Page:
A&E has recently redefined itself, unexpectedly, as a channel devoted to dark remakes (although to be fair, everyone is remaking everything these days). It kicked off with Bates Motel (now in its third season), a prequel to Psycho, and recently started up with a remake of the French series The Returned. In both cases, the results have been moody, atmospheric, and able to do something new with the remade material.
Still, news from THR that A&E has acquired the story rights to Let the Right One In, Tomas Alfredson‘s exceptional 2008 Swedish film (based on John Ajvide Lindqvist‘s book) is cause for trepidation. (The film was already remade into an American version in 2010, but why stop there?)
A&E won out over Showtime in a bidding war for the story, and will have Teen Wolf showrunner Jeff Davis at the helm of their adaptation, with the assistance of Brandon Boyce (Apt Pupil), who has also been an actor on Teen Wolf.
Let’s all take a deep breath. Here is the thing. It’s easy to freak out when a beloved property is restructured into something else and remade. Fans of international film and TV know this is nothing new. Sometimes (usually) it’s a colossal failure. Extremely rarely, it’s better than the original. Most of the time it’s just mediocre.
Bates Motel and The Returned are two interesting examples of how this can work out for the good. Bates Motel, though tied to and ultimately beholden to Psycho, has truly become its own strange, fascinating series that has found a way to be extremely creative within its confines. The Returned is a shot-for-shot remake of the French series — at least, to start — but it still manages to capture the original’s tone, and, it promises to potentially improve on the original’s insane ending (the mythology is not above some definite tweaking, so it will be worth seeing The Returned‘s take on it).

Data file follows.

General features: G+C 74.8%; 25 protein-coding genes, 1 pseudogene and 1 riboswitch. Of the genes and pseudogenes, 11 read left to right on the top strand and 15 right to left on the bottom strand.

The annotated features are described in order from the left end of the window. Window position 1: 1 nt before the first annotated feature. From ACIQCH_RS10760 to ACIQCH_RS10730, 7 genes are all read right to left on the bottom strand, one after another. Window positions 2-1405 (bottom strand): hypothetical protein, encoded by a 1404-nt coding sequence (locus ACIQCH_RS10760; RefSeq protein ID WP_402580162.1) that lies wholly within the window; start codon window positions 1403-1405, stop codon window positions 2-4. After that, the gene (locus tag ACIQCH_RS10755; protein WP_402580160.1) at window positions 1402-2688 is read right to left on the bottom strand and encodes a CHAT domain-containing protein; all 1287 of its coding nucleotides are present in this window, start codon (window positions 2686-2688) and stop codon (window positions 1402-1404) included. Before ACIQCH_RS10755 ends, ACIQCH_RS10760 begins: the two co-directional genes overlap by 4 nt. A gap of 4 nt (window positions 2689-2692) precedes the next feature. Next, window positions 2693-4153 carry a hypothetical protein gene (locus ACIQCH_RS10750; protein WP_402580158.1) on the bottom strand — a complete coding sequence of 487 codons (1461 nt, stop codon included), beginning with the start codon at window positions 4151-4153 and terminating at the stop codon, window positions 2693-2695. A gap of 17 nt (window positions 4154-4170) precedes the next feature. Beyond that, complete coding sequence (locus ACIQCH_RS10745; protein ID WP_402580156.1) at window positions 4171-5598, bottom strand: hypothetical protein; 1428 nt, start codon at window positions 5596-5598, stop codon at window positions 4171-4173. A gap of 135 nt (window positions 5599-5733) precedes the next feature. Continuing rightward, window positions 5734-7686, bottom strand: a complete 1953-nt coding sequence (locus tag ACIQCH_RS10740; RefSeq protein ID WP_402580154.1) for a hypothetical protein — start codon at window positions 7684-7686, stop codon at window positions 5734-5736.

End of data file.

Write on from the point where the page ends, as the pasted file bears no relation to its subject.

Most of the TV landscape is littered with bad remakes or off-brand rip-offs of much better shows or films. Further, Let the Right One In doesn’t need any tweaking, and its film-length format fits its story perfectly.
Regardless, it’s happening, so we’ll have to wait and see how A&E puts their twist on it, and whether or not we can cautiously embrace the idea, or howl angrily at the creative injustice.
If you haven’t watched the original film, stop everything and do so immediately. Here is the synopsis and the original trailer:
A fragile, anxious boy, 12-year-old Oskar is regularly bullied by his stronger classmates but never strikes back. The lonely boys wish for a friend seems to comes true when he meets Eli, also 12, who moves in next door to him. But Eli’s arrival coincides with a series of gruesome deaths and attacks. Though Oskar realizes that she’s a vampire, his friendship with her is stronger than his fear… Swedish filmmaker Tomas Alfredson weaves friendship, rejection and loyalty into a disturbing, darkly atmospheric, yet unexpectedly tender tableau of adolescence.